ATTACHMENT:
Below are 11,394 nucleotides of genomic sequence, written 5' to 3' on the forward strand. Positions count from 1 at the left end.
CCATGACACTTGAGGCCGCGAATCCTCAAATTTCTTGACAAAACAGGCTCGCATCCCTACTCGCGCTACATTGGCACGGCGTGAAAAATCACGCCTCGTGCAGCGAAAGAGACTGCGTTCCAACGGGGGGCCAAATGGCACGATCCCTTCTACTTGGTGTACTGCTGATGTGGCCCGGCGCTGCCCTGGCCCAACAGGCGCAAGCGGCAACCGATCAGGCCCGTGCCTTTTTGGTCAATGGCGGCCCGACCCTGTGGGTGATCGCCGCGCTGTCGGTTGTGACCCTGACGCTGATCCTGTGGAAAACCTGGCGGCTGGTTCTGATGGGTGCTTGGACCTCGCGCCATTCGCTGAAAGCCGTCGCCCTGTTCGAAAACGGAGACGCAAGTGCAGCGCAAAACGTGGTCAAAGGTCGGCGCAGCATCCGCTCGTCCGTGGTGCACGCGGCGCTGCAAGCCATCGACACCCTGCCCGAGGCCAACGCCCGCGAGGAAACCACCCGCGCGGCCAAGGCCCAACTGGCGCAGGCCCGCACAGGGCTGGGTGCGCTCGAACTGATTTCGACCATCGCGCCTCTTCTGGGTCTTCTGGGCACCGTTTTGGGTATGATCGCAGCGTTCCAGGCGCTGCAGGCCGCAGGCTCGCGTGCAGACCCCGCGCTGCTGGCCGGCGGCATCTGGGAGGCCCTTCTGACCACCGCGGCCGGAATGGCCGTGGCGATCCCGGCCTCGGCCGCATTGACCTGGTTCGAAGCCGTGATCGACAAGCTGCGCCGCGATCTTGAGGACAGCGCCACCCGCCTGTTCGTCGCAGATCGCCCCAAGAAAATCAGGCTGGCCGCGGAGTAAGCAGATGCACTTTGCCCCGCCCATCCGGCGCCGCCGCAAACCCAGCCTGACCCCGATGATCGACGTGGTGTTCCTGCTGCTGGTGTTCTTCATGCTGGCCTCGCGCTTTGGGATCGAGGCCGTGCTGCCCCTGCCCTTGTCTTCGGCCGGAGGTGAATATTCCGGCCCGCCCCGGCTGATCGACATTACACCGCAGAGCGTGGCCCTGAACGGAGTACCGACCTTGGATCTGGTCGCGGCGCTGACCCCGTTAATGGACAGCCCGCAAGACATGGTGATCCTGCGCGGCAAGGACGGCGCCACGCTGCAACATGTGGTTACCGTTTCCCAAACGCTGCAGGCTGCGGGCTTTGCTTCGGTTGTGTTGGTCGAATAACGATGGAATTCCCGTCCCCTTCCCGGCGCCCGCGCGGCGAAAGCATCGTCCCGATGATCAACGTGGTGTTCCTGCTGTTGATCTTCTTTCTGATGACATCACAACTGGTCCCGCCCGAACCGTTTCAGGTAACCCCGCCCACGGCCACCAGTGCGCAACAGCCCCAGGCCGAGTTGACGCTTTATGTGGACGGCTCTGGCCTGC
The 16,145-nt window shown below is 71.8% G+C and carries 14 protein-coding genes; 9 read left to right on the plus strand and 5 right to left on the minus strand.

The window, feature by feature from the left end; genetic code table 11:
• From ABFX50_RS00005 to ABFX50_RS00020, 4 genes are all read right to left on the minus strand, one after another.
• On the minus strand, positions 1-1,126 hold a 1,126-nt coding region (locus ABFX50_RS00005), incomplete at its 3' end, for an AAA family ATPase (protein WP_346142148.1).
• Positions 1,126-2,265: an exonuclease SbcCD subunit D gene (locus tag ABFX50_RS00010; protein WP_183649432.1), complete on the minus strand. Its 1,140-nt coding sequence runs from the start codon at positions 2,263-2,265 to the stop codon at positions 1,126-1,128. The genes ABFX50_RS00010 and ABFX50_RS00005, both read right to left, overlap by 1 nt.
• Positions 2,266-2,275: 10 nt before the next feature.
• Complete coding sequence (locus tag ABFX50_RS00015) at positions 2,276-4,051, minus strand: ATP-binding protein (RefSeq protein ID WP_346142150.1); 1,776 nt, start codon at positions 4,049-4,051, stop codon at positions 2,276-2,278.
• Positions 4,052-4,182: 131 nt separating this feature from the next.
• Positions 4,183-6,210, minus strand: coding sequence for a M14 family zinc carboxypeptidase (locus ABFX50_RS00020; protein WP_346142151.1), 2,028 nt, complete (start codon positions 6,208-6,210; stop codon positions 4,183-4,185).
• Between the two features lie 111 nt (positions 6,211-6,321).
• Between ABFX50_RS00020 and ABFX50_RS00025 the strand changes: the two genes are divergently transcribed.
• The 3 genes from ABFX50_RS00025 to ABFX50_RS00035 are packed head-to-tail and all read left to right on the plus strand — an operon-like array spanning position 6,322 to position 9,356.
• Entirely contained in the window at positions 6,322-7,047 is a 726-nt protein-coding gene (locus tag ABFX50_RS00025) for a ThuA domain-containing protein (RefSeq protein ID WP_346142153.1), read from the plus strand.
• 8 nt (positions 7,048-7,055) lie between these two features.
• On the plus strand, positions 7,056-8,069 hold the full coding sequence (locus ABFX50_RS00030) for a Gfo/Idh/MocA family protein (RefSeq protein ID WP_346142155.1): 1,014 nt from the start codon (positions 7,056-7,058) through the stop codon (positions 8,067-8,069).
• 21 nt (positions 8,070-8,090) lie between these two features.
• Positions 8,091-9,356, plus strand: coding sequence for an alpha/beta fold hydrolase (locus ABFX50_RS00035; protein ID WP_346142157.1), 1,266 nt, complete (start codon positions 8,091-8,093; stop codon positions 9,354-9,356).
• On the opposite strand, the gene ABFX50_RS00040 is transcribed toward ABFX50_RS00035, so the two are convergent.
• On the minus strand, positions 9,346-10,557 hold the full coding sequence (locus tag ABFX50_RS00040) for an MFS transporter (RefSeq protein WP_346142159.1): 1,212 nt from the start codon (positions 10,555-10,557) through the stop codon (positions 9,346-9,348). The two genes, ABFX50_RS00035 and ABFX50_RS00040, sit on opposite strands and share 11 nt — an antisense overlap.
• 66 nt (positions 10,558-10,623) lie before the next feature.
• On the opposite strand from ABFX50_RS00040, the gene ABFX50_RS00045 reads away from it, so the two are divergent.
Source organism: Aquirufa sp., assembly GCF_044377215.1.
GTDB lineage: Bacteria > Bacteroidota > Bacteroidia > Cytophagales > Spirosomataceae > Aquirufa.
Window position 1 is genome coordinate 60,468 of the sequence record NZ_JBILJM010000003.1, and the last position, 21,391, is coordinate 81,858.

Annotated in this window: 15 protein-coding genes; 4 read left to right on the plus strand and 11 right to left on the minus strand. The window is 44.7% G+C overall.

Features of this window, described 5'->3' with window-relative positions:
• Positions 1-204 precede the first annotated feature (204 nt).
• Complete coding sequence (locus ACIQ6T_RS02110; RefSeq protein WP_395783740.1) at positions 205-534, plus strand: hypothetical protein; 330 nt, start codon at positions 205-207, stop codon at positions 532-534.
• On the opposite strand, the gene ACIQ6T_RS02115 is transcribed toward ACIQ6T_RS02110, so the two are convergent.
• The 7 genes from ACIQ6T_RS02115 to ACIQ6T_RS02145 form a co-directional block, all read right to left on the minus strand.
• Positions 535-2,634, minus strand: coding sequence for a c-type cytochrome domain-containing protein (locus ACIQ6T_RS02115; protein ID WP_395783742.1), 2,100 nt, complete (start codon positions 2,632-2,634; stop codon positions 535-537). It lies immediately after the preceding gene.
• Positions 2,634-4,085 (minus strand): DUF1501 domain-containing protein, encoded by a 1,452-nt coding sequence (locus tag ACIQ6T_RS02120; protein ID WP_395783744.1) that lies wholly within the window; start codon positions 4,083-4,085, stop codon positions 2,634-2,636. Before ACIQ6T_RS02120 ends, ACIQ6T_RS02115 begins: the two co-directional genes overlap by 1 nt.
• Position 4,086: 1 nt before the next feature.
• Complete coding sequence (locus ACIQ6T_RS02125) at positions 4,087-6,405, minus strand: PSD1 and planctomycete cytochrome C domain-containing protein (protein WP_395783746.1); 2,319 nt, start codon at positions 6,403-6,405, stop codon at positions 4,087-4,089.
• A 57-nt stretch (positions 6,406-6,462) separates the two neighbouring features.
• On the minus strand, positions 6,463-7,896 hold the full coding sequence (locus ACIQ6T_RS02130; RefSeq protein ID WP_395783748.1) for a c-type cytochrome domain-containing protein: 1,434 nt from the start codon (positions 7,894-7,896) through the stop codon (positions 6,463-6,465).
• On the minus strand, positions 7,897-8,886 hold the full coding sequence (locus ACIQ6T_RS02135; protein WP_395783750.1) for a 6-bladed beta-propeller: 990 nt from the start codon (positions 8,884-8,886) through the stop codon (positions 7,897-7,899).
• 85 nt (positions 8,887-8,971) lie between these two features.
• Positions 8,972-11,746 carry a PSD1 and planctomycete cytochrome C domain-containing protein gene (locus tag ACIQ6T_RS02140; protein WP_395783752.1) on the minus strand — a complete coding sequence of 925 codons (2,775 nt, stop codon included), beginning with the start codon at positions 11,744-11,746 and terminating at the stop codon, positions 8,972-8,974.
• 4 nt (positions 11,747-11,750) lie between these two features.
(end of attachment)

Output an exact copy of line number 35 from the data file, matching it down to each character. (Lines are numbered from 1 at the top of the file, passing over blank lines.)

• Position 4,086: 1 nt before the next feature.